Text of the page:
Betty and B have left for an early-morning jaunt, and I’m drinking some coffee, looking out the window at the birdfeeder that needs to be refilled, and feeling kind of lazy. B and I spent Saturday taking care of necessary business, which for us yesterday meant housecleaning.
In the middle of the day, I packed up the car with all the recyclables and trash and went to the transfer station in Granville. This is one of my favorite chores. It makes me feel virtuous and useful when all I’m doing is my civic responsibility. I like that!
We recycle in New York City, too, but we’re only asked to put all of our various kinds of paper and cardboard into one blue barrel and all the rest of the recyclables (plastic, aluminum, steel) into another. It’s convenient and quick, but I wonder whether it all just goes to the landfill. I mean, who’s separating this stuff out for further use?
In Washington County, the recyclables are divided into different types of plastic, different types of paper (newspaper, magazines, inserts, cardboard, boxboard), aluminum, steel . . . We have to do the work of separating them so that the next person in line doesn’t have to, which saves money down the line, I suppose. I read an article in a local paper recently, however, that says an increasing number of residents here are hiring private contractors to cart their trash away. These contractors take everything—trash and recyclables alike—to the landfill, so that the quantities of recyclables at the transfer station are decreasing, which means that the transfer stations don’t have enough recyclables to sell to be profitable, which means that the transfer stations may be in trouble.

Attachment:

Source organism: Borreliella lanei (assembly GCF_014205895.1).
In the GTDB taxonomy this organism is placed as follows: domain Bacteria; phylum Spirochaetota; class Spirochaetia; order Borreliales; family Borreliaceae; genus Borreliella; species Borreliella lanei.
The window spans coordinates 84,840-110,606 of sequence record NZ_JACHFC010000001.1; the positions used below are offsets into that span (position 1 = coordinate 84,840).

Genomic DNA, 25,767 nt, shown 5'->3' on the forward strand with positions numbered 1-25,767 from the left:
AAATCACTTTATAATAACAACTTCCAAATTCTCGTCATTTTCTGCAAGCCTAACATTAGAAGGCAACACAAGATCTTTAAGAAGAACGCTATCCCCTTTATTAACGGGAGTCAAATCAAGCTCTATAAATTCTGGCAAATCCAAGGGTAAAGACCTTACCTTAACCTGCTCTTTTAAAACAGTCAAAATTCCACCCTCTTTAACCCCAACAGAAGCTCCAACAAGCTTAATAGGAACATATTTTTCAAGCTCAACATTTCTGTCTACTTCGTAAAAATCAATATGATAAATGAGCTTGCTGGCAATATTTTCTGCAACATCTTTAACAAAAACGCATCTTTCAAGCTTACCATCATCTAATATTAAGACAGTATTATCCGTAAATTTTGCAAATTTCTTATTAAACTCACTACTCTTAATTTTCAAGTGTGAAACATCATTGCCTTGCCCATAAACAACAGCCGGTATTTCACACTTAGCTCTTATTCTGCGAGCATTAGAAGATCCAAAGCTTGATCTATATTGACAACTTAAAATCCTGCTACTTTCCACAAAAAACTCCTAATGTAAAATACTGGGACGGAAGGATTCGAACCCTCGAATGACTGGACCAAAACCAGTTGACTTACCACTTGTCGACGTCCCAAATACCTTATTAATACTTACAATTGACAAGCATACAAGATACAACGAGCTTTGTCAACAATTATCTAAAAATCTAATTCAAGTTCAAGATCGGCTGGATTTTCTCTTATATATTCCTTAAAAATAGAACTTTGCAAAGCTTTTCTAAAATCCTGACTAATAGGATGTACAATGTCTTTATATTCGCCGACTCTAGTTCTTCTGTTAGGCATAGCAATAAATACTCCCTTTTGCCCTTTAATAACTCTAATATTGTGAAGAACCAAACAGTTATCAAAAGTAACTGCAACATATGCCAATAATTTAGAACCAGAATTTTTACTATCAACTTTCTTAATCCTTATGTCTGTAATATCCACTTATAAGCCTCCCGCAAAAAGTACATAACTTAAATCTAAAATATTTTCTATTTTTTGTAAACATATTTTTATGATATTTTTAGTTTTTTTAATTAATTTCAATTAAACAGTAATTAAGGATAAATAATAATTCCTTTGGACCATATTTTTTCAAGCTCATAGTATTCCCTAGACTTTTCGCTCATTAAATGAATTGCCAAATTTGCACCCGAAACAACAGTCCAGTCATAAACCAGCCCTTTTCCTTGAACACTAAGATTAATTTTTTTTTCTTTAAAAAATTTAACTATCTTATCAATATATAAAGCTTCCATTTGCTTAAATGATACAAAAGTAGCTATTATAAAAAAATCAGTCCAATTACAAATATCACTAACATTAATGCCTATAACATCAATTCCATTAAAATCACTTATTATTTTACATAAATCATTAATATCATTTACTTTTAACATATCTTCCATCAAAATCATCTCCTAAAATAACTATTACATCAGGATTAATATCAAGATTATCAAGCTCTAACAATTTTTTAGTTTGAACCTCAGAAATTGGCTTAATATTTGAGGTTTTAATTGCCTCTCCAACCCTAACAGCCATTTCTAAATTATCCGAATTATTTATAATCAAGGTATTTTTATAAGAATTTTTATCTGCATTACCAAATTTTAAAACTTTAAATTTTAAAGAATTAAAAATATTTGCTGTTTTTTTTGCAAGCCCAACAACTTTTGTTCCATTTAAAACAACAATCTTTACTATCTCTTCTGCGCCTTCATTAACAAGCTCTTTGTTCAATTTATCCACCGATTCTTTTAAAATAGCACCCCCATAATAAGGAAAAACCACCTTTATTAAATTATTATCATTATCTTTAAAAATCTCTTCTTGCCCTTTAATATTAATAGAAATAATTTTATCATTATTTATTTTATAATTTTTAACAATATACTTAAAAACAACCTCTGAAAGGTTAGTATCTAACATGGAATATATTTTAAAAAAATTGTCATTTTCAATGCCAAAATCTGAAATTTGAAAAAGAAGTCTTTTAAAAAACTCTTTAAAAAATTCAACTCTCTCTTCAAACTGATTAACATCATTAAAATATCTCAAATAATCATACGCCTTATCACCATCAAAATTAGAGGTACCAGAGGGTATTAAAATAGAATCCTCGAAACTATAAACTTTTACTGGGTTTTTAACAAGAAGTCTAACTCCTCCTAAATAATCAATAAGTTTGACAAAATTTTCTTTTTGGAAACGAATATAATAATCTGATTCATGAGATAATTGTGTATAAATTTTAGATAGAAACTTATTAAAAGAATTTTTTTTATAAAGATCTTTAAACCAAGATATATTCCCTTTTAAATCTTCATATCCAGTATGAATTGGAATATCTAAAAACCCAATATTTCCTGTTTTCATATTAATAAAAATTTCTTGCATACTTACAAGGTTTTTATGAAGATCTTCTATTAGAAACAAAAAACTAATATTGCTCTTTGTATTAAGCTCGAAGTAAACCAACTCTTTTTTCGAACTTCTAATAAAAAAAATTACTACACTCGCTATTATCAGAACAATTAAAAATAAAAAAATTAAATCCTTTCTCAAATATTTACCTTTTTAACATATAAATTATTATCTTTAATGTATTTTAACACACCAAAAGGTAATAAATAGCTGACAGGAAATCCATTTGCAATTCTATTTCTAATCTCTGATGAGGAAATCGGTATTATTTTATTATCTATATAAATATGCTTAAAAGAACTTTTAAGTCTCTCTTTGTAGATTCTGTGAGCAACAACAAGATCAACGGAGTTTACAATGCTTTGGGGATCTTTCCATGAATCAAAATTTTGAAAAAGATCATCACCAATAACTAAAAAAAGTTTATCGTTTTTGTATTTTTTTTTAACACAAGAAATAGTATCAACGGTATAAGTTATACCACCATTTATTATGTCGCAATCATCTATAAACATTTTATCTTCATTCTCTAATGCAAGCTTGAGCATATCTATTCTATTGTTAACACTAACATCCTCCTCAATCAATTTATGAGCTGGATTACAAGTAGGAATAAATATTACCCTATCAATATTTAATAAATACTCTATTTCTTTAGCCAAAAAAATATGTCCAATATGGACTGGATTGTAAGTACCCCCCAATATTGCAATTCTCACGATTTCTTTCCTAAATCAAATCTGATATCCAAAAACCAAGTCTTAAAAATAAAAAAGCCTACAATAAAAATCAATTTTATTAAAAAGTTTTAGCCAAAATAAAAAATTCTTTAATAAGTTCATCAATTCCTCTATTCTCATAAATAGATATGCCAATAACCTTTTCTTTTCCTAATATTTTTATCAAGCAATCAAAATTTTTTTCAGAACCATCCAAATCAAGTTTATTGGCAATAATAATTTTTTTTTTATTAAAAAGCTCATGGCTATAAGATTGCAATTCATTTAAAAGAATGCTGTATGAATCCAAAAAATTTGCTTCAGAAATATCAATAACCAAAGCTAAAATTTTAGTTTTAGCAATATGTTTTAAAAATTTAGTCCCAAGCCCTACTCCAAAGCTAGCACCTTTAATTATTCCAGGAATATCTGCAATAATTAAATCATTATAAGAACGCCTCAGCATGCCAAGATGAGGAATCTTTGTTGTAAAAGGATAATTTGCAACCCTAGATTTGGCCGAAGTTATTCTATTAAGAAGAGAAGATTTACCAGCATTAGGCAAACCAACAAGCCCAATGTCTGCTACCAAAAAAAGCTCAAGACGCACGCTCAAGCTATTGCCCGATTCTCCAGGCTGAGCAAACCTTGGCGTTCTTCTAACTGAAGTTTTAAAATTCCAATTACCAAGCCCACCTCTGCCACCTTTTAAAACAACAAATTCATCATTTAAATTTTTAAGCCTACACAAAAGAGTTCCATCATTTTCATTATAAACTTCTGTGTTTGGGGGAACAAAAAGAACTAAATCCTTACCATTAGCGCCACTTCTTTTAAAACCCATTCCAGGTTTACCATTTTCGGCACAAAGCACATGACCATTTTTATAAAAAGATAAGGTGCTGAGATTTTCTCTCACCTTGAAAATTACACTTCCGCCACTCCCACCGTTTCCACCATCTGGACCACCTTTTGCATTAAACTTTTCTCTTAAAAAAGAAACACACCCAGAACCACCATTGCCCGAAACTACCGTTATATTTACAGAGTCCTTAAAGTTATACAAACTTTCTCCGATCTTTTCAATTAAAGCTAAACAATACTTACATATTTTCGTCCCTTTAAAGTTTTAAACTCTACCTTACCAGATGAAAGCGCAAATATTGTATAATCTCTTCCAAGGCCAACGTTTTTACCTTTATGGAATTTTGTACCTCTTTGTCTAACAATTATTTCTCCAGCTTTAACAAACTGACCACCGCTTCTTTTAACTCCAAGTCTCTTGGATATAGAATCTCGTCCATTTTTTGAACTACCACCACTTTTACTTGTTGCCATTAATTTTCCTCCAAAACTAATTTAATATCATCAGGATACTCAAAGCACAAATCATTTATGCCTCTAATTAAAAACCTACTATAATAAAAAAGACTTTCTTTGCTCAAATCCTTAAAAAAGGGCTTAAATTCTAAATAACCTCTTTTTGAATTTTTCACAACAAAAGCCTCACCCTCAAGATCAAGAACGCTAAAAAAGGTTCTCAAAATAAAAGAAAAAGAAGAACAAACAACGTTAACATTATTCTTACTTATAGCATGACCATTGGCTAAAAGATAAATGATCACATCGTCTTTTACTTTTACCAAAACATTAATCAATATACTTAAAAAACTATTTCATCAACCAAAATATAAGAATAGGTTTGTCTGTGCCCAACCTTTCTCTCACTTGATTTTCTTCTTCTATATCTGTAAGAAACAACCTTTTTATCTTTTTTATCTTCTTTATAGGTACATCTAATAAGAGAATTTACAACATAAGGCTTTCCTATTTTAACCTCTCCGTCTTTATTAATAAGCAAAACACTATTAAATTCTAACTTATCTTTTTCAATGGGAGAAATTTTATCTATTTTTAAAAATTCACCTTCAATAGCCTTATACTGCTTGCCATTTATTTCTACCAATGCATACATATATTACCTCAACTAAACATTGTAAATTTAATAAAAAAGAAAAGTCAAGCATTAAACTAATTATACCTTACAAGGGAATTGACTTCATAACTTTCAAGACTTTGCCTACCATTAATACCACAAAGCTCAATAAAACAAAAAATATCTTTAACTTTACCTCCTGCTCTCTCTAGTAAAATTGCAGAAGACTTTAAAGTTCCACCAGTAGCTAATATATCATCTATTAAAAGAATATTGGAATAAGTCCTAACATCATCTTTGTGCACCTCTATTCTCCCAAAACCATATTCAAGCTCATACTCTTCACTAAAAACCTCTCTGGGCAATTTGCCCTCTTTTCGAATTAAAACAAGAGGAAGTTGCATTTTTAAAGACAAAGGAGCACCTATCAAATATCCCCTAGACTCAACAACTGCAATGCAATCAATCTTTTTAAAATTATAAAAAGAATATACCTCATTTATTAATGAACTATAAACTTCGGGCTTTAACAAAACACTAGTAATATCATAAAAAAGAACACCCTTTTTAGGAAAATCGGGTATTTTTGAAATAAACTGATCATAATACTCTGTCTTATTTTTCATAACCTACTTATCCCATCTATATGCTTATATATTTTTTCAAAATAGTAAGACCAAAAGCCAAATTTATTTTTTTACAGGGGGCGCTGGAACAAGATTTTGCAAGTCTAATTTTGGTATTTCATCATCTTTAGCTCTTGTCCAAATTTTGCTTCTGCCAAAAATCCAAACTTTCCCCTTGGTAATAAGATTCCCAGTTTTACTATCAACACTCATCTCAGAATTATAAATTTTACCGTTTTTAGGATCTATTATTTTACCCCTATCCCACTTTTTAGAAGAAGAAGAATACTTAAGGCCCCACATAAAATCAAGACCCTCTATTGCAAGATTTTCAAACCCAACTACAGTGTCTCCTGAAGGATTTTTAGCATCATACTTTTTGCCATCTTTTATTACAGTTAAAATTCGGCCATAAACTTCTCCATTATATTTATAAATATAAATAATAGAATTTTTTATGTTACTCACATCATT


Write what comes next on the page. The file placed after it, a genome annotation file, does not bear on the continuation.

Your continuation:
But how do you encourage residents to invest a little more time and effort in processing the waste they generate? We’re not the usual resident, as we’re up here on weekends only these days, so the quantities of trash we generate are not as large as they would be if we were here all the time. If we were, we’d be visiting the transfer station weekly instead of monthly. And if that were the case I wonder whether we’d think it was a pain rather than a pleasure to take care of this business?